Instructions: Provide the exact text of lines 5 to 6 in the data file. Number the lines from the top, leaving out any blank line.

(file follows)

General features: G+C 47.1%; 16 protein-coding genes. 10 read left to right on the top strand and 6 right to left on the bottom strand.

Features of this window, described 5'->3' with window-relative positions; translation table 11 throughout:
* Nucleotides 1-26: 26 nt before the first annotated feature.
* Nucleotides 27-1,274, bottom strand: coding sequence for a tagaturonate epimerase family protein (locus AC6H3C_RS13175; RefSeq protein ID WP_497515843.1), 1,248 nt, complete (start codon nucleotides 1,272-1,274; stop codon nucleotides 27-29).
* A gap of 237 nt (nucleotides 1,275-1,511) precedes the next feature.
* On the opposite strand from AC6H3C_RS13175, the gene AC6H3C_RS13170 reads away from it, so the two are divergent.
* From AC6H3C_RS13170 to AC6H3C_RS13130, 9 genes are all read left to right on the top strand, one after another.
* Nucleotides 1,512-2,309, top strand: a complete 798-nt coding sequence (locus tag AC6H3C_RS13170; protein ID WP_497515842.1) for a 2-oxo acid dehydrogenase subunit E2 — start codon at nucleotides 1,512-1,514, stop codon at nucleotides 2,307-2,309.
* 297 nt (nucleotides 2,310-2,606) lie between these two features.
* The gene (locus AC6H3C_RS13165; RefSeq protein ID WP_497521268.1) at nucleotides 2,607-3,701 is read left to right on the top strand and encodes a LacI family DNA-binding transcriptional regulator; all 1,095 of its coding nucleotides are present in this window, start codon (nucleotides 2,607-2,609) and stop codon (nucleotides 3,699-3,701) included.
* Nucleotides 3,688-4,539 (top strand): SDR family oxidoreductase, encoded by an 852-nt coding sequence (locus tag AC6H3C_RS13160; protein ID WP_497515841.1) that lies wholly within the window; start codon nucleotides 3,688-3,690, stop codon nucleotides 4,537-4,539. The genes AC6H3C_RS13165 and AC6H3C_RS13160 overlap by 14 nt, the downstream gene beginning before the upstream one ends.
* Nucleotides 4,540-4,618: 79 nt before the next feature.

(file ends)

* A gap of 237 nt (nucleotides 1,275-1,511) precedes the next feature.
* On the opposite strand from AC6H3C_RS13175, the gene AC6H3C_RS13170 reads away from it, so the two are divergent.